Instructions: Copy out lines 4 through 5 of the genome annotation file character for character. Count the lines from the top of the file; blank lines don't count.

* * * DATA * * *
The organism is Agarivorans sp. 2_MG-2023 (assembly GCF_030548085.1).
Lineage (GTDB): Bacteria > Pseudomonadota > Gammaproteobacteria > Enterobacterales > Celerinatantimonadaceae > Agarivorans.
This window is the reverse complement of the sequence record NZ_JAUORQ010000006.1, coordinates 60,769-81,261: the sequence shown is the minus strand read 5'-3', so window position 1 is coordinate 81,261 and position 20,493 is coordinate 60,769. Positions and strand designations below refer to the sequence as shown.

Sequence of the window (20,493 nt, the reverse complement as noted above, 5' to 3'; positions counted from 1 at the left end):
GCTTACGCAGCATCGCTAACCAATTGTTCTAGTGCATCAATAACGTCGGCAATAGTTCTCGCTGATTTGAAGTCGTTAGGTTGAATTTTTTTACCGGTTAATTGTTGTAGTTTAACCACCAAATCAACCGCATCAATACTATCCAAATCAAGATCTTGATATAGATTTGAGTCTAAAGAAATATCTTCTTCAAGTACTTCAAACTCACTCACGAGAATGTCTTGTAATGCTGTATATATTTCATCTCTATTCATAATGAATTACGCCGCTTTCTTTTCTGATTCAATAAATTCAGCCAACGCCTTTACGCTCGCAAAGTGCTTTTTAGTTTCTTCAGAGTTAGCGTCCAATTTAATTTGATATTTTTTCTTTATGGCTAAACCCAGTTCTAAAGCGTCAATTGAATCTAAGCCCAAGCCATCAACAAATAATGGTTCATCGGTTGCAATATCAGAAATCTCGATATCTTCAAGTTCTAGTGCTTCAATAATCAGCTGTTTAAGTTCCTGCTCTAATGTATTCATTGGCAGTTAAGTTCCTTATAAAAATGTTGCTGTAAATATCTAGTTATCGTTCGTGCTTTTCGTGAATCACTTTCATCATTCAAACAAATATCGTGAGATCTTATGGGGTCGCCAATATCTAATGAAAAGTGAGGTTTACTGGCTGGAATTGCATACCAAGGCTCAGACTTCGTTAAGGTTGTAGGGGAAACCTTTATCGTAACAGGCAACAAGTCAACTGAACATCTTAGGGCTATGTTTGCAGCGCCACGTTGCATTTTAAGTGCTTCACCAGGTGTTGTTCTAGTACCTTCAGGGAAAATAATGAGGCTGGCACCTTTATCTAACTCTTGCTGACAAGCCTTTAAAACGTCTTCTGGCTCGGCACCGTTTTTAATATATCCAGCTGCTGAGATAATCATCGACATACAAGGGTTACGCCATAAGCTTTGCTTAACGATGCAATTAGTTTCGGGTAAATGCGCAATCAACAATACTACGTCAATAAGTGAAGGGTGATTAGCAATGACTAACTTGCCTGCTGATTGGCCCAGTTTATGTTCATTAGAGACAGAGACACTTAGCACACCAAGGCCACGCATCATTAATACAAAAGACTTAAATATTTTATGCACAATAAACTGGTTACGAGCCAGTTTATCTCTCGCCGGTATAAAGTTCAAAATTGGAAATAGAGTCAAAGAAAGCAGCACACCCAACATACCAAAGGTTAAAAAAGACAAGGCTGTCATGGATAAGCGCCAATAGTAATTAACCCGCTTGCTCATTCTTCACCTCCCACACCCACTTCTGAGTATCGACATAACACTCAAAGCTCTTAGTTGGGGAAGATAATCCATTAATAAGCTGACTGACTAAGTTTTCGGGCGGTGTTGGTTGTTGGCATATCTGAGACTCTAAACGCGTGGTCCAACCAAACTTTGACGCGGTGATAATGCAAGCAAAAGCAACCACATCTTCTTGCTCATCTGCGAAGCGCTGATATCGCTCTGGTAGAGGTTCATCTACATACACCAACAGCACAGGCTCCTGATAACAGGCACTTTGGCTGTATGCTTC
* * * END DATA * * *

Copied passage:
Sequence of the window (20,493 nt, the reverse complement as noted above, 5' to 3'; positions counted from 1 at the left end):
GCTTACGCAGCATCGCTAACCAATTGTTCTAGTGCATCAATAACGTCGGCAATAGTTCTCGCTGATTTGAAGTCGTTAGGTTGAATTTTTTTACCGGTTAATTGTTGTAGTTTAACCACCAAATCAACCGCATCAATACTATCCAAATCAAGATCTTGATATAGATTTGAGTCTAAAGAAATATCTTCTTCAAGTACTTCAAACTCACTCACGAGAATGTCTTGTAATGCTGTATATATTTCATCTCTATTCATAATGAATTACGCCGCTTTCTTTTCTGATTCAATAAATTCAGCCAACGCCTTTACGCTCGCAAAGTGCTTTTTAGTTTCTTCAGAGTTAGCGTCCAATTTAATTTGATATTTTTTCTTTATGGCTAAACCCAGTTCTAAAGCGTCAATTGAATCTAAGCCCAAGCCATCAACAAATAATGGTTCATCGGTTGCAATATCAGAAATCTCGATATCTTCAAGTTCTAGTGCTTCAATAATCAGCTGTTTAAGTTCCTGCTCTAATGTATTCATTGGCAGTTAAGTTCCTTATAAAAATGTTGCTGTAAATATCTAGTTATCGTTCGTGCTTTTCGTGAATCACTTTCATCATTCAAACAAATATCGTGAGATCTTATGGGGTCGCCAATATCTAATGAAAAGTGAGGTTTACTGGCTGGAATTGCATACCAAGGCTCAGACTTCGTTAAGGTTGTAGGGGAAACCTTTATCGTAACAGGCAACAAGTCAACTGAACATCTTAGGGCTATGTTTGCAGCGCCACGTTGCATTTTAAGTGCTTCACCAGGTGTTGTTCTAGTACCTTCAGGGAAAATAATGAGGCTGGCACCTTTATCTAACTCTTGCTGACAAGCCTTTAAAACGTCTTCTGGCTCGGCACCGTTTTTAATATATCCAGCTGCTGAGATAATCATCGACATACAAGGGTTACGCCATAAGCTTTGCTTAACGATGCAATTAGTTTCGGGTAAATGCGCAATCAACAATACTACGTCAATAAGTGAAGGGTGATTAGCAATGACTAACTTGCCTGCTGATTGGCCCAGTTTATGTTCATTAGAGACAGAGACACTTAGCACACCAAGGCCACGCATCATTAATACAAAAGACTTAAATATTTTATGCACAATAAACTGGTTACGAGCCAGTTTATCTCTCGCCGGTATAAAGTTCAAAATTGGAAATAGAGTCAAAGAAAGCAGCACACCCAACATACCAAAGGTTAAAAAAGACAAGGCTGTCATGGATAAGCGCCAATAGTAATTAACCCGCTTGCTCATTCTTCACCTCCCACACCCACTTCTGAGTATCGACATAACACTCAAAGCTCTTAGTTGGGGAAGATAATCCATTAATAAGCTGACTGACTAAGTTTTCGGGCGGTGTTGGTTGTTGGCATATCTGAGACTCTAAACGCGTGGTCCAACCAAACTTTGACGCGGTGATAATGCAAGCAAAAGCAACCACATCTTCTTGCTCATCTGCGAAGCGCTGATATCGCTCTGGTAGAGGTTCATCTACATACACCAACAGCACAGGCTCCTGATAACAGGCACTTTGGCTGTATGCTTC